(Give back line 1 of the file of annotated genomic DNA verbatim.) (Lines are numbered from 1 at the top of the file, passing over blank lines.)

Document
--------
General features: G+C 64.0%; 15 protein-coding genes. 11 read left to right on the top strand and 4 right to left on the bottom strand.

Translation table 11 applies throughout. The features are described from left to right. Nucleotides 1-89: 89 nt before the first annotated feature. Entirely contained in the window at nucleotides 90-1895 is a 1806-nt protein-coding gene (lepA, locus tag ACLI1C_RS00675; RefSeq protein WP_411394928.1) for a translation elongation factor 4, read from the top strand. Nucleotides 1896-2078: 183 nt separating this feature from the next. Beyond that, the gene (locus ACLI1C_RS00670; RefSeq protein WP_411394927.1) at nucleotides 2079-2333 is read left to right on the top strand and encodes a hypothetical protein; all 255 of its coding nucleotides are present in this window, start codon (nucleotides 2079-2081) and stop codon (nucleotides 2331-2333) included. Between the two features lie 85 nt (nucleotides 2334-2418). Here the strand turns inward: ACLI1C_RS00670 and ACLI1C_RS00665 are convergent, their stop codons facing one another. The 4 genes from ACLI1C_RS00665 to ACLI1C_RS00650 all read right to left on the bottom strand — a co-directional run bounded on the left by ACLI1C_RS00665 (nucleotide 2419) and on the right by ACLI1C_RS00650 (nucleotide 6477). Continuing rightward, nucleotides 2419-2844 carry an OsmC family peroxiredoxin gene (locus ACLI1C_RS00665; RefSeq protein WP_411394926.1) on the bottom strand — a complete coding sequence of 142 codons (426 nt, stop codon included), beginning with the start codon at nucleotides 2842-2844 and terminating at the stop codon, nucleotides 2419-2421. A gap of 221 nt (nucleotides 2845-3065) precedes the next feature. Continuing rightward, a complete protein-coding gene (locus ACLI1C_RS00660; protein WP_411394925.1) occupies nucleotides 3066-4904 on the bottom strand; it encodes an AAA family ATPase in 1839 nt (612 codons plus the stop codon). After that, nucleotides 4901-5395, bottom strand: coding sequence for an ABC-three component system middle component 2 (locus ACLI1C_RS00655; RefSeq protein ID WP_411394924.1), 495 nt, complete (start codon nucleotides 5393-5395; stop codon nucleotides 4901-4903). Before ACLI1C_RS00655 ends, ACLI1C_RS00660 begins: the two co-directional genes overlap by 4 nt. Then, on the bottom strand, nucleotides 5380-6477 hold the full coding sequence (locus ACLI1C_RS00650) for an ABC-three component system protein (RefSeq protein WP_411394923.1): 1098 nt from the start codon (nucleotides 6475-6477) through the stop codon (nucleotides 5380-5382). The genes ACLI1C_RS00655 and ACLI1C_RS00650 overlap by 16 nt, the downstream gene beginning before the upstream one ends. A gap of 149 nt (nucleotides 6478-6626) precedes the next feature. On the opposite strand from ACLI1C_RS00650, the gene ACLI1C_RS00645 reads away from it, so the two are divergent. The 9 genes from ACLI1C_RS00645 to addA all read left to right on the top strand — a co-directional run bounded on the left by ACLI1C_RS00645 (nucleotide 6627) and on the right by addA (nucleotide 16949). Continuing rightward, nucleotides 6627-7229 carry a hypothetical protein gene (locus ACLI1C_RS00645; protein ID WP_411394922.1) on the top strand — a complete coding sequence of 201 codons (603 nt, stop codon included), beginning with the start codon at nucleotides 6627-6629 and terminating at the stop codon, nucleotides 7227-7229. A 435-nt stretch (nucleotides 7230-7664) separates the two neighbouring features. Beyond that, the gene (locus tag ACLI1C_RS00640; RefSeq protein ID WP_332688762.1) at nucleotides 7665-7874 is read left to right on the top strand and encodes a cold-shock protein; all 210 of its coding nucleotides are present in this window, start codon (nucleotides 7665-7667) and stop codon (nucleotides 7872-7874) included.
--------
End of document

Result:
General features: G+C 64.0%; 15 protein-coding genes. 11 read left to right on the top strand and 4 right to left on the bottom strand.